With each passing model year, cars and trucks inevitably become faster, more efficient and more technologically advanced. To accommodate these modern marvels, the natural inclination is to increase the size and quality of the roadways on which they must travel, right? Well, sort of.
While the quality of new and refurbished road construction is always improving, the size of roadways isn’t always growing larger. In fact, in many instances the highways are getting smaller, going on what is known as a “road diet.” The more technical term for this engineering phenomenon is road rechannelization, or simply lane reduction. The idea is to reduce the number of travel lanes in an effort to make the roadway safer or, in some cases, provide space for other modes of transportation.
A typical road diet converts an undivided four lane road into three lanes — one in each direction, plus a turning lane. The former fourth lane is often changed into a bicycle path, sidewalk or on-street parking. In some cases the drivable lanes are centered, with narrowed paths added on both sides of the road. Essentially, the footprint of the road remains same but the purpose of each individual lane is reallocated.
The term “road diet” was first introduced in a 1996 article written by Peter Lagerwey and Dan Burden. In the article the pair argued that such a reduction also would have a positive effect on communities, as it would focus on the people who live in the particular areas rather than those people who were just driving through at a high rate of speed.
“If you design a street so that cars travel at safe speeds, it’s amazing what it can do for a neighborhood,” said Elizabeth Stampe, executive director of a California-based pedestrian advocacy group. “When there is an investment to make an area better for walking, it’s better for everyone.”
Other road diets have added landscaping strips between the opposite directions of traffic; reserved tracks for tram transport in the center of the roadway; increased the width of the individual lanes of traffic; or added reversible center lane that changes purpose depending on the flow of traffic during particular times of the day.
In a 2004 study by the Federal Highway Administration, most road diets were shown to have minimal adverse effects on traffic flow since left-turning vehicles are moved into the bi-directional center turn lane. However, the study also showed that roads with an average daily traffic above 20,000 vehicles would increase traffic congestion and require the diversion of traffic to alternate routes.
According to the study, road diets offer benefits to both vehicles and pedestrians. Lane reduction theoretically reduces vehicle speeds and vehicle interactions during lane changes, potentially reducing the number and severity of crashes. Of benefit to pedestrians and nonmotor traffic is that there are fewer lanes of traffic to cross and slower moving vehicles with which to compete. Not surprisingly, a 2005 Federal Highway Administration report, titled “Safety Effects of Marked vs. Unmarked Crosswalks at Uncontrolled Locations,” showed that the risk of pedestrian vs. vehicle crashes were reduced when pedestrians crossed two and three lane roads rather than four or more lanes.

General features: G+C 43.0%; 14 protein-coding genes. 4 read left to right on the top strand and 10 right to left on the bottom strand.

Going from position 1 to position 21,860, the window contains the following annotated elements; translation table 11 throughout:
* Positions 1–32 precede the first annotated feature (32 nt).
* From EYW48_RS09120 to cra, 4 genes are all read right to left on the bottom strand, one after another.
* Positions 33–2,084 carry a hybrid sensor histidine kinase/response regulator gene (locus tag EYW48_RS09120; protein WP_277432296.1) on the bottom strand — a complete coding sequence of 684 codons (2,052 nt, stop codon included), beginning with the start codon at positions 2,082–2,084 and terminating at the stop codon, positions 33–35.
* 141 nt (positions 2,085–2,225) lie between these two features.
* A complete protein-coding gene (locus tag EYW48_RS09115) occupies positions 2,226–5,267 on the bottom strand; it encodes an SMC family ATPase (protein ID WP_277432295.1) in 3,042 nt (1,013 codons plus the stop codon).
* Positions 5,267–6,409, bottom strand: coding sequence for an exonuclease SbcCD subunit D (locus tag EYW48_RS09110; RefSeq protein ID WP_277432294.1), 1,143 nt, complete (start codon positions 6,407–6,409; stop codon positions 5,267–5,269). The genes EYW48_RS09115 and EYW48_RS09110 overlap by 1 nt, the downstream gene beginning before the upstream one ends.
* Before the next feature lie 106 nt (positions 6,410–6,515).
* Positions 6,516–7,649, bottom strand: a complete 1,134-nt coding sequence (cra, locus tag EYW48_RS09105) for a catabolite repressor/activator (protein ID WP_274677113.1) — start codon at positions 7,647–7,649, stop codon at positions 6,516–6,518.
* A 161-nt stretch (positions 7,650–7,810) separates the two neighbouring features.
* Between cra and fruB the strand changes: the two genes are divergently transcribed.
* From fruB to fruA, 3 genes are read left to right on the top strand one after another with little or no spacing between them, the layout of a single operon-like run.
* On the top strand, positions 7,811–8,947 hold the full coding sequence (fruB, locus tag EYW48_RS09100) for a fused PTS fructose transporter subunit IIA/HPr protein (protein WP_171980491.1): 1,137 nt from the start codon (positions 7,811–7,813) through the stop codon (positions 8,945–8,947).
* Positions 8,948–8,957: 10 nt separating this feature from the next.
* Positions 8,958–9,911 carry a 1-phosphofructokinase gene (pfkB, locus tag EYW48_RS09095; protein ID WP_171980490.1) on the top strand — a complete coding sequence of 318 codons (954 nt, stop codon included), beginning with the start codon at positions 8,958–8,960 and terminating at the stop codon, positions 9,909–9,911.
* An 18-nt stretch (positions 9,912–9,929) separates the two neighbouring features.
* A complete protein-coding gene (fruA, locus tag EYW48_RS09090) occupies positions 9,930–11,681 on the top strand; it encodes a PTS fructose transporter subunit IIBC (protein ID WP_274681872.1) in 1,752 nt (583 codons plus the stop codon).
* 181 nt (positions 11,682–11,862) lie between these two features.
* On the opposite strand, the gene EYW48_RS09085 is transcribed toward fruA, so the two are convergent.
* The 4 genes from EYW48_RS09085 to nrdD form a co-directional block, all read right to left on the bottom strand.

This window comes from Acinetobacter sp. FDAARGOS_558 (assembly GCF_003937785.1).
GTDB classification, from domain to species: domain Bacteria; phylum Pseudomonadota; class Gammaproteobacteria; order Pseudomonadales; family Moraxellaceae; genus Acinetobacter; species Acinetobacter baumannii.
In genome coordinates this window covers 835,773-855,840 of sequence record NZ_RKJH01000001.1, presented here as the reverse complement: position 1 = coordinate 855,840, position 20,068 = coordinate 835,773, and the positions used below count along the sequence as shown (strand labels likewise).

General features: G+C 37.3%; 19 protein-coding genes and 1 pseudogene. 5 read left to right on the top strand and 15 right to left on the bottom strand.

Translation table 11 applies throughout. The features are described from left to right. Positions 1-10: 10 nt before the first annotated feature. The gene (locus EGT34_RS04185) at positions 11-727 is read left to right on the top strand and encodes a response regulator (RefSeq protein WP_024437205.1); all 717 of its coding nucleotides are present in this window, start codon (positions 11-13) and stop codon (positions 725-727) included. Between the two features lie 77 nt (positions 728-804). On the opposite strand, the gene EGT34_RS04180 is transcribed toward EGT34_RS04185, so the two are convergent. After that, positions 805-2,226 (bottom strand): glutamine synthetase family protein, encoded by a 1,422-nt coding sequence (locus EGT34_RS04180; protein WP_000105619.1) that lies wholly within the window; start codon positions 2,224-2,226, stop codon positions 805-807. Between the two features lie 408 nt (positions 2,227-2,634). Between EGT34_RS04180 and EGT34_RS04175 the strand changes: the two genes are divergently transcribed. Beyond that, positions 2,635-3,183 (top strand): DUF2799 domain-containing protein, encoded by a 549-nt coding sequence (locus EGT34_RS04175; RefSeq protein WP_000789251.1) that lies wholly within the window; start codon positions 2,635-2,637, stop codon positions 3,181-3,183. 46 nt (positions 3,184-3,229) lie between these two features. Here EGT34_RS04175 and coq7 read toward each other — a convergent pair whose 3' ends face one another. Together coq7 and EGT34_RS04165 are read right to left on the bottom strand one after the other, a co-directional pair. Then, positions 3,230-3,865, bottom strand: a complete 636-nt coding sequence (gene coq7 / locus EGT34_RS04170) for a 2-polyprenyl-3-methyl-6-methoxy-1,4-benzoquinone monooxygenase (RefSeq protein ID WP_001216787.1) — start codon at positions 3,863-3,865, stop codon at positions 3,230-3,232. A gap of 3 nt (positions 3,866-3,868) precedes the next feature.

The 2004 road diet study examined four categories: crash frequency, crash rates, crash severity and crash type. It concluded that a significantly lower number of crashes occurred at road diet sites after the conversion was completed than before. However, the study also uncovered that there was no signifcant difference between crash severity in the two comparisons.
Advocates of road diets argue that such changes promote better land use, reduce unnecessary traffic, improve driver attentiveness and increase alternative methods of transportation, including bicycles, carpooling and mass transit. Simply put, it utilizes the theory of supply and demand — less efficient roadways create a reshaping of priorities.
Opponents of the decreased efficiency argue that road diets affect the reliability of public transit service, since buses are forced to halt or delay traffic at points of embarkation and debarkation. Even in situations that allow buses to utilize a pullout, traffic can be delayed by their frequent re-entry into traffic lanes. They also argue that the road contraction is to the detriment of public safety as ambulances and police and fire vehicles are slowed in their attempts to render assistance. Additionally, in the case of an evacuation, egress routes will be significantly slower.
The state of California has experienced the most road diets in the recent past. Fresno, in partnership with the city of Clovis and Fresno County, has undergone a number of lane reductions. The changes are part of the city’s 2025 City of Fresno General Plan policies, goals and objectives as they were adopted by the city council in 2002. They also comply with the Complete Streets Act signed into law by then-Governor Arnold Schwarzenegger in 2010. Many other cities and towns are now incorporating road diets into their long-term general plans and are implementing the changes systematically as funding is available. Author Burden noted one city that is “way out in front” of other cities is San Francisco, which has realized more than 40 reduction projects since the late 1970s and has become a national model for road diets.
Further studies are ongoing as to the effect, both positive and negative, that road diets have on vehicle traffic, pedestrians, cyclists, other forms of transportation and communities as a whole. Arguments can and are being made on both sides of the issue to affirm a particular point of view. One certainty, however, is that the idea has become a popular one among city planners.
To be certain, the end effect is different in each particular application and circumstance. Due diligence and research is necessary to forecast and predict the end results in each situation.